swoonPicture the ideal nineteenth century English beauty: pale, almost translucent skin, rosy cheeks, crimson lips, white teeth, and sparkling eyes. She’s waspishly thin with elegant collarbones. Perhaps she’s prone to fainting.

It shouldn’t be difficult to imagine; numerous depictions survive to this day, and the image is still held up as the gold standard for Caucasian women. At this point, it’s so embedded in the Western psyche as beauty that it doesn’t occur to us to question it. Of course that’s beautiful. Why wouldn’t it be?

By the nineteenth century, beauty standards in Britain had come a long way from the plucked hairlines of the late Middle Ages and the heavy ceruse of the Stuart period. Fashionable women wanted slimmer figures because physical fragility had become associated with intelligence and refinement. Flushed cheeks, bright eyes, and red lips had always been popular, particularly among sex workers (they suggested arousal), and women…

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#Belthane blessings for this 2018 Walpurgisnacht #MayDay #Witches

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Laura Libricz, Authoress

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What comes to your mind when someone mentions the 8th century? Could it be the introduction of the triangle harp by the Picts in Scotland? Or maybe the reign of Charlemagne, King of the Franks. Or the popular epic poem Beowulf, which could be as old as the 8th Century? Or marauding Vikings invading the coasts of Europe? Or of the Bendedictine nun and English missionary to the Frankish Empire Walburga, later to be canonized on May 1, 870, one hundred years after her death?

St. Walburga was born in Devonshire in 710. She was raised in a Benedictine Abbey during the time her father and brothers travelled as pilgrims to far-away holy lands. After twenty-six years in the abbey, she joined her brother St. Boniface in Germany to help with his missionary work there.

The goal was to strip the Germanic tribes of any pagan tendencies that might still…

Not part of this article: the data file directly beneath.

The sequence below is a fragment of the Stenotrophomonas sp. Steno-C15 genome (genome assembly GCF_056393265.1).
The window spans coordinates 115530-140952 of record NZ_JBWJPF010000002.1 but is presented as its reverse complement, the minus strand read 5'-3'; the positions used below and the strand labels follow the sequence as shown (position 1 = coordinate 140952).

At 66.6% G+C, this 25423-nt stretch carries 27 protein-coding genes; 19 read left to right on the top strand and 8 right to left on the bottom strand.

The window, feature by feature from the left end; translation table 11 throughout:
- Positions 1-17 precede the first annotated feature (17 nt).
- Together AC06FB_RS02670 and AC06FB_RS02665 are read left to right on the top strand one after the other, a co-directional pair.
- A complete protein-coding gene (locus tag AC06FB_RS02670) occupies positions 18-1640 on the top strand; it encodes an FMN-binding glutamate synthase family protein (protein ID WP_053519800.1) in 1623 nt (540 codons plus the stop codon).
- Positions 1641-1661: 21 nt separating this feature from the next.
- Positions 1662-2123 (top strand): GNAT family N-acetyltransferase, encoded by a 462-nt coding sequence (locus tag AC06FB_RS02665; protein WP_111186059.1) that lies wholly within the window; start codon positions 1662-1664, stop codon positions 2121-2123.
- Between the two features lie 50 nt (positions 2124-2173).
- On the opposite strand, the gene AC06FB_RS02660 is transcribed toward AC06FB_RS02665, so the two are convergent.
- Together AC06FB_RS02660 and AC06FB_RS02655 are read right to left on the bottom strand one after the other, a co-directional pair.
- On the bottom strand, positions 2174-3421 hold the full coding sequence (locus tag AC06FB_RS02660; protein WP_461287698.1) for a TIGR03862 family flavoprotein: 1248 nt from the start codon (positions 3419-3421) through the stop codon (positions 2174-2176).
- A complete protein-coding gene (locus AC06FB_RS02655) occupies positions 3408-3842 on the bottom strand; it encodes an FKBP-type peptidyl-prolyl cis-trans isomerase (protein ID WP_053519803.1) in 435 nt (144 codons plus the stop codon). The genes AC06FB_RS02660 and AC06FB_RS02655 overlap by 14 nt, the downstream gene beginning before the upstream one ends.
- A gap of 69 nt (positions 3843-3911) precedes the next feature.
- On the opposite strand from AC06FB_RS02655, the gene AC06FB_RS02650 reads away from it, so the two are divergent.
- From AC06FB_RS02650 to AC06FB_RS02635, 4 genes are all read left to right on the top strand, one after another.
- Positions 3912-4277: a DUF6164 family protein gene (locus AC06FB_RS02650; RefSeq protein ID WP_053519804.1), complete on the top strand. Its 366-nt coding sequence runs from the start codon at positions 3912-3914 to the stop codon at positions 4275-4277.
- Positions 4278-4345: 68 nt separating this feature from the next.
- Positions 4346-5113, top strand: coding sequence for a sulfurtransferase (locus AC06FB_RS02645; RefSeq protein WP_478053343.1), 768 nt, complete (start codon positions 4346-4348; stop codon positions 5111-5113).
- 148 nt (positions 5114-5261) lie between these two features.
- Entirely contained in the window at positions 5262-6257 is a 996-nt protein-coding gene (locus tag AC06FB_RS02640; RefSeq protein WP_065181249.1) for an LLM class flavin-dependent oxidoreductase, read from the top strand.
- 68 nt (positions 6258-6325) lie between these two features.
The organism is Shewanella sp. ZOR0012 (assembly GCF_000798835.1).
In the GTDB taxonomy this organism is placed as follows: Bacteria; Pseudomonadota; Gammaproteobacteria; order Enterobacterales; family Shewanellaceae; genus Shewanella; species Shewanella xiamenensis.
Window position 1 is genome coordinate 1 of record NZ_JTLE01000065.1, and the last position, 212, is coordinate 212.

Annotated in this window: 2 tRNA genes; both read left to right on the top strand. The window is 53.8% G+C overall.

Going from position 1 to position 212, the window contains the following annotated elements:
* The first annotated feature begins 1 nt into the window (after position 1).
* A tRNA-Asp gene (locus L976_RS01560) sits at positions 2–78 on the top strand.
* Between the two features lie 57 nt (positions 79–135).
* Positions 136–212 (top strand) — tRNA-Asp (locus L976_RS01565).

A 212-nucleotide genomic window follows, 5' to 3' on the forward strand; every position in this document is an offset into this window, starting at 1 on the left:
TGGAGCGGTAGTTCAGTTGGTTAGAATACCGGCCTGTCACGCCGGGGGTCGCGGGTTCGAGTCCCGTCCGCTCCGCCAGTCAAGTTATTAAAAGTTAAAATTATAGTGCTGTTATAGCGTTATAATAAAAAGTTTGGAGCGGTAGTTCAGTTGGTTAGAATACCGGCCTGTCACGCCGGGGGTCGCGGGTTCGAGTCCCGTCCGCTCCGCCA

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Discover #RRBC author Laura Libricz in this interview with @DianneAscroft @HFVBT THE SOLDIER’S RETURN blog tour

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Today, I’m over at Dianne Ascroft’s blog for an interview! Read more here:

Today I’ve invited Laura Libricz, author of The Soldier’s Return, the second book in the Heaven’s Pond trilogy to Ascroft, eh? to tell us about her latest novel.

Welcome Laura.

Thank you so much for having me over today, Dianne!

Let’s get started, shall we?

Tell us about your novel.

LL: The Heaven’s Pond Series is a three-part historical series set in Franconia, Germany, in the early 17thThe Soldier's Return covercentury during the Thirty Years War. These are the novels I have always wanted to read. Written in English and taking the German viewpoint of the war, the story is told by a young maid, a patrician, a Jesuit priest and a young Dutchman. The Master and the Maid is the first book in the series and begins the story in 1616. It’s about a young woman who loses her home, her job and her freedom. Harboring…

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Read LuAnn’s #review for #histfic novel THE SOLDIER’S RETURN @KentuckyGal @HFVBT

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Today I’d like to welcome LuAnn Braley and share her wonderful review of THE SOLDIER’S RETURN! Please take the time to visit her at Back Porchervations.

LuAnn’s Review:

The second book in Laura Libricz’s “Heaven’s Pond Trilogy”, The Soldier’s Return, pulls no punches when it comes to describing some of the more horrifying aspects of war in the early 1600s.  Granted, there were no air strikes or nukes, but plenty of damage was done to the countryside and the people living there nonetheless.

The whole Catholic vs Protestant issue was cooking on high heat and littlle bits of land would go back and forth from the control of one religion to the control of another.  And wo to the Catholic who found herself in a Protestant village, and vice versa.  It was as bad back then as it is these days between gangs in many areas.  And interactions could be just as deadly.